We developed the Shackle Multiplayer Music Game as the analog counterpart to our digital cueing system The Shackle System. The game is used regulary by ourselves during Converging Objects workshops as an example and exercise in structuring improvisation. The game is also included in the Shackle Stick package.
A multiplayer music game.
Setup: This is a musical improvisation game for 2-5 players. The Shackle deck contains 70 cards: 60 Section cards, 5 Cancel cards and 5 Next cards. The number of sections to be used in the game and the musical parameters for those sections are defined by the players before the game. There are 20 different section names and each section name has 3 variations on its musical parameters. One player is appointed the role of conductor. The other players receive a Cancel and a Next card. The conductor shuffles and holds the rest of the deck. The extra Cancel and Next cards are set aside.
Play: The conductor draws a card from the top of the deck and shows it to all the players for 10 seconds. This is a proposal to improvise on the musical parameters defined for the section on the card. If one of the players holds up a Cancel card within these 10 seconds, the conductor puts the proposal card anywhere in the deck and draws another proposal card from the top of the deck. If no one shows a Cancel card then the conductor puts the proposal card where it can be seen by all players and the proposed section is played. The conductor can draw a new proposal card at any time and this procedure is repeated. The conductor and players continue this procedure of proposal and play unless a player holds up a Next card which indicates that the conductor should draw a new proposal card from the top of the deck and hold it up for 10 seconds to propose the next section to be played. Players again have the right to cancel the proposed section by holding up a Cancel card within these 10 seconds.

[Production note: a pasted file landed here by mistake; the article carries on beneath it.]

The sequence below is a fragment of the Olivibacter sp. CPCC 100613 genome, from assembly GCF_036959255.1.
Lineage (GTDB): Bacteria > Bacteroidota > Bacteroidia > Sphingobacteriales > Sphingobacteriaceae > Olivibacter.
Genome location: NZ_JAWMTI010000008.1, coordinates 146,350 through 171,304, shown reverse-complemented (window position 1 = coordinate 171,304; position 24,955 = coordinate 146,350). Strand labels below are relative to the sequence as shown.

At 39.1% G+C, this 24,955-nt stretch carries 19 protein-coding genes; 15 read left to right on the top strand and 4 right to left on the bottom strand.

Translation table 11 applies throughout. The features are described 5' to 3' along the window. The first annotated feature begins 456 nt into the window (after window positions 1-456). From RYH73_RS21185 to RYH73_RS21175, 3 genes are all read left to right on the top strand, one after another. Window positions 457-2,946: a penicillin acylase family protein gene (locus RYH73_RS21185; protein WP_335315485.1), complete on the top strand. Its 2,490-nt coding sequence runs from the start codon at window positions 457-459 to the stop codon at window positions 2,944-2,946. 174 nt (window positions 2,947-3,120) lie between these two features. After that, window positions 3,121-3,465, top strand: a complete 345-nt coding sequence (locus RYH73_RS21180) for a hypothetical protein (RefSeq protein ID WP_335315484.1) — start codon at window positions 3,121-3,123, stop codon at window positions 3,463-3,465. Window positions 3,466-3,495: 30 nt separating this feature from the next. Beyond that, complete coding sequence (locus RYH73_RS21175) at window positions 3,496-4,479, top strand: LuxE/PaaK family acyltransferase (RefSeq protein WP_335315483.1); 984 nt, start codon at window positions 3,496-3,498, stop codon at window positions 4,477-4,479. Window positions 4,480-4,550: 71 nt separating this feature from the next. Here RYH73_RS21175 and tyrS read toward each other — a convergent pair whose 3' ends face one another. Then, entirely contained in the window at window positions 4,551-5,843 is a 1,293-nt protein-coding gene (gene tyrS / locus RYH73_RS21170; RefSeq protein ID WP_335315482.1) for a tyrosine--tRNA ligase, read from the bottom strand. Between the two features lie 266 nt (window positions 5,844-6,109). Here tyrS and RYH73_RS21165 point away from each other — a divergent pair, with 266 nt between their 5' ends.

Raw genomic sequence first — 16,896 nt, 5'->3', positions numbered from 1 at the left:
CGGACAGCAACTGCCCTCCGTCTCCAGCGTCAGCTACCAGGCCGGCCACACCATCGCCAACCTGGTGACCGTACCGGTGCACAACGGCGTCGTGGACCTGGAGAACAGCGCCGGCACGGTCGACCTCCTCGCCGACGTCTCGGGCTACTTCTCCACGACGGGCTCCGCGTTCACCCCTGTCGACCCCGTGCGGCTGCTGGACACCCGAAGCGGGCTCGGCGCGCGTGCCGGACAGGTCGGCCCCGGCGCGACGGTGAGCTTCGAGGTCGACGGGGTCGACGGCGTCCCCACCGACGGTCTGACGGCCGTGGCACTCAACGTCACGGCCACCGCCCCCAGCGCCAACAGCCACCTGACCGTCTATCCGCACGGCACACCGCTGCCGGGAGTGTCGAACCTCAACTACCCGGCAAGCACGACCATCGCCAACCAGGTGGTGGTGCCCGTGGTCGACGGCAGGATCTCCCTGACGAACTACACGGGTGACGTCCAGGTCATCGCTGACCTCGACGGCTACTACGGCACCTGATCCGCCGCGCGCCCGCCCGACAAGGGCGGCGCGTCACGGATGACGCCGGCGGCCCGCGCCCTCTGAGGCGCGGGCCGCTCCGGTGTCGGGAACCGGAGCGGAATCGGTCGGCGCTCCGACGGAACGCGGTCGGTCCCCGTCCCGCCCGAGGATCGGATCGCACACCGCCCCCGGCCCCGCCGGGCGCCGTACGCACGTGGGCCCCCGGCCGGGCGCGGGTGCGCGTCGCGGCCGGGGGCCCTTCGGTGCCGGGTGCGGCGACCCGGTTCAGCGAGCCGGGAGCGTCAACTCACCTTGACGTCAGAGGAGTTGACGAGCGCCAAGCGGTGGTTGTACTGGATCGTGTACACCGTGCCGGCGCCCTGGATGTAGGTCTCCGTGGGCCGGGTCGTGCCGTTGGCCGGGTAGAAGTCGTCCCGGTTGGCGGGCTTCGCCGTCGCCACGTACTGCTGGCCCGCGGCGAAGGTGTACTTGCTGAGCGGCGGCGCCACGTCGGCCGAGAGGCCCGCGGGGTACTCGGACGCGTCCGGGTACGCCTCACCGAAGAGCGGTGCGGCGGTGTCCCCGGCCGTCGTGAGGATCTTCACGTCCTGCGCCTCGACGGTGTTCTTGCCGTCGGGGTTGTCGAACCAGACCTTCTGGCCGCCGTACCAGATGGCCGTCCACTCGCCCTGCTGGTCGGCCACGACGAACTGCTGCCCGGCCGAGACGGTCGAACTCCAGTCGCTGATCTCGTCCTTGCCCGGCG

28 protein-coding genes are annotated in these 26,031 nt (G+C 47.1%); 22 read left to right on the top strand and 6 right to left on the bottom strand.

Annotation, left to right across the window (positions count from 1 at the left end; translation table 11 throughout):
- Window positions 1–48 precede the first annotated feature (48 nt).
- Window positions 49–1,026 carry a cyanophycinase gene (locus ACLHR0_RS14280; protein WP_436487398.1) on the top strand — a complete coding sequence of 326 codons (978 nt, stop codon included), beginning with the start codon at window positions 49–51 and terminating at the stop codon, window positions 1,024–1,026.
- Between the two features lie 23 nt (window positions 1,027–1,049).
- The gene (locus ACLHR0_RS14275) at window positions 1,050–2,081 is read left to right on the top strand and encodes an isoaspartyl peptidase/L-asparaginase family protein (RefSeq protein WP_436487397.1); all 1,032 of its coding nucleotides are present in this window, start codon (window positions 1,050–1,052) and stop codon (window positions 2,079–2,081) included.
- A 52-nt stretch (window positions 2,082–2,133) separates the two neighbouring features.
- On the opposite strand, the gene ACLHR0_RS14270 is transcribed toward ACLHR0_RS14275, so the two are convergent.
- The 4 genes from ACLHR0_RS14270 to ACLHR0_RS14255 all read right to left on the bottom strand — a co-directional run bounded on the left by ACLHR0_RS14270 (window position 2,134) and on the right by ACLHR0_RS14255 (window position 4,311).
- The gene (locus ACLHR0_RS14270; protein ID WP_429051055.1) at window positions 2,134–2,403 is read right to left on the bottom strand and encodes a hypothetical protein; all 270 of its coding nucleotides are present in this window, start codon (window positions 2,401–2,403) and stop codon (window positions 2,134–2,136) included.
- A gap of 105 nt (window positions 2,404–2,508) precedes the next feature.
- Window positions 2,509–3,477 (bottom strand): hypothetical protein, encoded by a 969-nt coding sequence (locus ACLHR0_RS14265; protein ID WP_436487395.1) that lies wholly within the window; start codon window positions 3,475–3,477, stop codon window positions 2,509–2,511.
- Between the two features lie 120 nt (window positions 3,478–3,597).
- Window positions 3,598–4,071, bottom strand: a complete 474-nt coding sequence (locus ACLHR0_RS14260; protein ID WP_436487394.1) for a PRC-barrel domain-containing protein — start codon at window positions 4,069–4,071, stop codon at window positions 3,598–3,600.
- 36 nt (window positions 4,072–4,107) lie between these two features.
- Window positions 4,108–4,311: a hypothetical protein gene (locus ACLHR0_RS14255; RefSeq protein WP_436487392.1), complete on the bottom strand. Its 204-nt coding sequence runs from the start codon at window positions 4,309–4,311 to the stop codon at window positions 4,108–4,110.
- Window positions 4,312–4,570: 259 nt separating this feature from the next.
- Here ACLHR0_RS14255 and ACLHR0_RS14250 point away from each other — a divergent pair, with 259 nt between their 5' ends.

Play continues until the players mutually decide that they are finished. An overall length can be agreed to beforehand. Players are encouraged to experiment with variations on these rules. Musical decisions take precedence over the rules.